Is your approach different depending on whether you’re designing a private house, a collection of furniture, a boutique or an art gallery?
When I am working on a project, the frame and the surroundings are always a source of inspiration. I could never design an interior in New York or Tel Aviv the way I would in Paris, Zermatt, Comporta, or The Hamptons. My architectural approach -no matter how radical it may be- does not seek to denature the spirit or the function of a place. Nowadays, I get the opportunity to express myself in projects located in very different places: residential and institutional projects, hotels and commercial premises all over the world, in France, the United Kingdom, Belgium, Switzerland, the US, Israel, Portugal. In my OOPS collection I stayed true to my signature: it is defined by my thoughts about volume and geometry, a sophistication without arrogance, a search for contrasts, an attention to every small detail, and a taste for authentic materials (wood, marble, stone, glass, metal, ceramics, and natural textiles). My challenge is to constantly create tension between the place, the materials, design pieces, and artworks, so that I can give the spaces a timeless signature.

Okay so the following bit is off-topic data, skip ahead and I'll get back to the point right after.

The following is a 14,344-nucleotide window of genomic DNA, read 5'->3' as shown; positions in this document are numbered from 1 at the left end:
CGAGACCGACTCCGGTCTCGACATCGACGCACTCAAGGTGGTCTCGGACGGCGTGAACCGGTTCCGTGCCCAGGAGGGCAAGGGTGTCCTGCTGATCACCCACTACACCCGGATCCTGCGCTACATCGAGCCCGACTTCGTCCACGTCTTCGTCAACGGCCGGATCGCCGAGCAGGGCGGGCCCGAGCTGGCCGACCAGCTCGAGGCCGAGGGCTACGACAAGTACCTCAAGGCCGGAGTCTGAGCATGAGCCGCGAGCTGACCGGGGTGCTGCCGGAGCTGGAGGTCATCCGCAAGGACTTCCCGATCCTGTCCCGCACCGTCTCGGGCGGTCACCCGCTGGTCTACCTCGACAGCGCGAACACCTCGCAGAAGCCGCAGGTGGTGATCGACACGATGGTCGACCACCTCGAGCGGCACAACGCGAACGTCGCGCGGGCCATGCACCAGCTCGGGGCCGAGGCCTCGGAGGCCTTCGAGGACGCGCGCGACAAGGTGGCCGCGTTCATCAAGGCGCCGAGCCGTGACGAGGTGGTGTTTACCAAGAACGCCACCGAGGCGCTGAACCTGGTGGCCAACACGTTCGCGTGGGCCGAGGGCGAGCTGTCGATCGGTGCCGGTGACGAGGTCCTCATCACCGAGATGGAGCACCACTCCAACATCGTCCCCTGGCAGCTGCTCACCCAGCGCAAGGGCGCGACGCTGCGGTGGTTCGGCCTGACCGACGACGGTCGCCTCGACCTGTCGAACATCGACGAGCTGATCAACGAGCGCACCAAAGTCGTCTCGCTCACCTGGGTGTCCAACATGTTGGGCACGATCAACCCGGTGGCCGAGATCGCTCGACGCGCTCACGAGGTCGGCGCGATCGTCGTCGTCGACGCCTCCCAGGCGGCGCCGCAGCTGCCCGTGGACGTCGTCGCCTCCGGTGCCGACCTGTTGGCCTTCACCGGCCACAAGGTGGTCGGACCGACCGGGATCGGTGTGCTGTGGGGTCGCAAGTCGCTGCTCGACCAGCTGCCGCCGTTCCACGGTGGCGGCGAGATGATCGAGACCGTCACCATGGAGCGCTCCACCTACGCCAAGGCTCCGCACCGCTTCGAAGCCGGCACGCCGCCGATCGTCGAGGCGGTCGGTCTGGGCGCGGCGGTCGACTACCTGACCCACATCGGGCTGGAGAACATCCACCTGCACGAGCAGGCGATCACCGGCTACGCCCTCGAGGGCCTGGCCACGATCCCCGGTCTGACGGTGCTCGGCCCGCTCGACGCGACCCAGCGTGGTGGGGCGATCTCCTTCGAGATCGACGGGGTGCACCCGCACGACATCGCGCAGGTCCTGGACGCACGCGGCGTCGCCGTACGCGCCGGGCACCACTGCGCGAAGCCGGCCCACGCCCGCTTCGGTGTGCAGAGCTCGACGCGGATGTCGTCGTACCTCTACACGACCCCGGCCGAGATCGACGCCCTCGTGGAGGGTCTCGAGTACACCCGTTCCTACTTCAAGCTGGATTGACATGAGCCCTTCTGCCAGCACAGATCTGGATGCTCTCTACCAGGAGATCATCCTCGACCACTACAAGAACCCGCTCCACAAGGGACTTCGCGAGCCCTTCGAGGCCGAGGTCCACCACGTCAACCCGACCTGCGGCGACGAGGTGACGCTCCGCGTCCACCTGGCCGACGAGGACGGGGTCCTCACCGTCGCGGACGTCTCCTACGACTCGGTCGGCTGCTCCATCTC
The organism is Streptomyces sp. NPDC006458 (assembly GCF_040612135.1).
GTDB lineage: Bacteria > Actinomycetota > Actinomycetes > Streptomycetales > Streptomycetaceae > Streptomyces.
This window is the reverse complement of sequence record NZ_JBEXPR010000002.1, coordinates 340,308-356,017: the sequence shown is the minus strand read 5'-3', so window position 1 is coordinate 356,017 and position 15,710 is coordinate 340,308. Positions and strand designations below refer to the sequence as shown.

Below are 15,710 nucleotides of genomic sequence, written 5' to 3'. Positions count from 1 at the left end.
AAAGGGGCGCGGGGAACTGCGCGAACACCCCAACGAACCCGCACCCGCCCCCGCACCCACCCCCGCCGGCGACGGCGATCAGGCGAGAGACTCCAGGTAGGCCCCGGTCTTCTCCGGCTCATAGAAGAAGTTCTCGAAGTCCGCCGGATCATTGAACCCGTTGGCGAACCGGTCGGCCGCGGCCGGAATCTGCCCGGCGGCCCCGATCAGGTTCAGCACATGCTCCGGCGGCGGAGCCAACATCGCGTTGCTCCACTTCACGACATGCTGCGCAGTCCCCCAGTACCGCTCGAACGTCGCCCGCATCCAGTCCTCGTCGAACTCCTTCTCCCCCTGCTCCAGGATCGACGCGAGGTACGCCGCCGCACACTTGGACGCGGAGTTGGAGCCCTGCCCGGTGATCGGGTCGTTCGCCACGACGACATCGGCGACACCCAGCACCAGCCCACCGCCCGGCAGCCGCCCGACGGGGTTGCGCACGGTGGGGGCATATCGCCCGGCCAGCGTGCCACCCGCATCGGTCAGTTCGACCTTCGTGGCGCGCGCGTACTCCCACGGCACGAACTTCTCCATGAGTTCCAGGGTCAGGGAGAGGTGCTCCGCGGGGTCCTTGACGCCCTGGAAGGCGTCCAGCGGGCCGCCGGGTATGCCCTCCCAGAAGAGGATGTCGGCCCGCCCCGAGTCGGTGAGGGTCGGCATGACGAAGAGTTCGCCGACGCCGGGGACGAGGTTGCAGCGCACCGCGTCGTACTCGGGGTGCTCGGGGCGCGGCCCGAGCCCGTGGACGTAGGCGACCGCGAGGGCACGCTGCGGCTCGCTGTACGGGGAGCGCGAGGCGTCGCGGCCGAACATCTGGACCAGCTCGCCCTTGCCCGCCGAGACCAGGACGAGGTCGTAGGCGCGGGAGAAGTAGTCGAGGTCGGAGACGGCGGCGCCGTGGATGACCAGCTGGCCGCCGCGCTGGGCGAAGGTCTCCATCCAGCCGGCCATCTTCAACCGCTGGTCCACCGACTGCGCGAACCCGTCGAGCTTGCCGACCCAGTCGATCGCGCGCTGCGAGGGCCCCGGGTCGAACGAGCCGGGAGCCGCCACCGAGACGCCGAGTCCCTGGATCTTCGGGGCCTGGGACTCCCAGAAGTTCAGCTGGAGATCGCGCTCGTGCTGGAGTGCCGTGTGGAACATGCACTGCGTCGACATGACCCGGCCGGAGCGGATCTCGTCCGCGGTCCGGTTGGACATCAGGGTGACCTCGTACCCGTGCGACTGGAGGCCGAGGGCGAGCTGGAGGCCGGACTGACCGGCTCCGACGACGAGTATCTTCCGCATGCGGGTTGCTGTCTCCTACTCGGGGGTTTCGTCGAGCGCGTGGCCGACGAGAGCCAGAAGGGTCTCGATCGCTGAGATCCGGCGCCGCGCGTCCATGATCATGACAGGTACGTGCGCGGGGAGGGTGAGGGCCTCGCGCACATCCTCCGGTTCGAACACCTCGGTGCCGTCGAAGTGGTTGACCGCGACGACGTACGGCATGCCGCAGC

La Partinoire Royale is a protected skating rink dating back to 1877 that was once used as a private space by a classical-car collector. You transformed that magnificent hall and its thousand square meters into the biggest gallery space in Belgium. That seems like a challenge.
Everything looked so tiny in that monumental hall. You tend to get lost in space. A human intervention was needed. The building, with its authentic neogothic vaults, had to be preserved. And, since it is a gallery, the artworks had to be the protagonists, not the interior. Through a selection of simple gestures, we managed to optimise the space and add some intimacy. We introduced a sculptural staircase that is the reference for the scale of the space. It is hidden in a floating white box and leads to an almost invisible passageway from which you can admire the exhibition from a bird’s-eye perspective.
You are a self-taught man who has made it to the select club of international interior architects with global projects. But your roots are Pierre Cardin.
I worked for him as a fashion designer. For eight years, I was responsible for the prêt-à-porter men’s collection. It was an interesting period. I appreciate Cardin enormously because of his mastery of the line, and his feeling for proportion and volume. That’s what fashion and interior architecture have in common. He once asked me if I wanted to start an interior-architecture office with him. I politely refused. At that moment, my own taste and style were already too evolved. And that didn’t fit his vision for the future of his company.